The Great Storm of October 1987

“I was there”, to quote the comedian Max Boyce. I was awakened early on 16 October 1987 by the stormy weather overnight. I was living in the Flat above the Estate Office at Hillbutts and emerged after daylight to scenes of quiet devastation. Quiet, because firstly the wind had literally vanished but more so because there was no traffic noise. It soon became apparent that was due to the road being blocked by fallen trees, in so many places. Later that morning I was to wander through the shattered stems of the ancient beech pollards, root plates upstanding, the avenue a toothy grimace with gaps created by the wind that had passed through, swerving back and forth, missing some trees, felling others at a whim.

It became my job to plan for the replacement avenue and after Martin Papworth’s excavations, we were allowed to plant out the 731 beech whips (less a few for the barrows) so as to create a parallel line of trees on the outside of the 2 original lines. We had considered felling alternate trees in the avenue to insert a new tree in the line, between the veterans but that wasn’t conscienable. Even less so felling the whole lot and starting again! I did wonder if attempting to re-pollard each tree could have worked but greater minds said they would not sprout again due to their age and condition.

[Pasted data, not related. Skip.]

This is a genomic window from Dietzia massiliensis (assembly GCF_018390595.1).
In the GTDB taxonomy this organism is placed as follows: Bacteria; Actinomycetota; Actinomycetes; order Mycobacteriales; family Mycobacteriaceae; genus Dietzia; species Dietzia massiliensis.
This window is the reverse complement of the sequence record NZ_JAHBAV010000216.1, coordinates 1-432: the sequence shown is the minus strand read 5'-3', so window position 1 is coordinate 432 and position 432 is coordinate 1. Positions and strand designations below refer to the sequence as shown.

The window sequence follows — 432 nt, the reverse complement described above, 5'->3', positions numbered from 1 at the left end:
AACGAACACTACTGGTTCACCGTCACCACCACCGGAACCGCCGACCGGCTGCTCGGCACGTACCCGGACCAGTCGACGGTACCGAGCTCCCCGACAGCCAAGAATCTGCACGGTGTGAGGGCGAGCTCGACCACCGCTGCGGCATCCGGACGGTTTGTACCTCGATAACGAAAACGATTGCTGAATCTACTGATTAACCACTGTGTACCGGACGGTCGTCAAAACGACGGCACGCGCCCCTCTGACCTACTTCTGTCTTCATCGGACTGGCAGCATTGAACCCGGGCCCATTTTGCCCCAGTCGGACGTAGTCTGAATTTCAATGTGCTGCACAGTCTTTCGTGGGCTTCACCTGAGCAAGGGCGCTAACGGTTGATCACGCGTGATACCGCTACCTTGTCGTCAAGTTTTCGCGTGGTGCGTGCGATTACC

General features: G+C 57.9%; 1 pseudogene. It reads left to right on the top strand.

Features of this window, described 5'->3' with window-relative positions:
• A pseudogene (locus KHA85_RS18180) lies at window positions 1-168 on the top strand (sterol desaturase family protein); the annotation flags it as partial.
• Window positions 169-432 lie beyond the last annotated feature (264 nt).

There was no talk then of the effects of climate change so replacing beech with beech was the only consideration. Climate adaptation was not a factor. The trees appear to have grown well in the 31 growing seasons since, some failed and were replaced but maybe the writing is on the wall?

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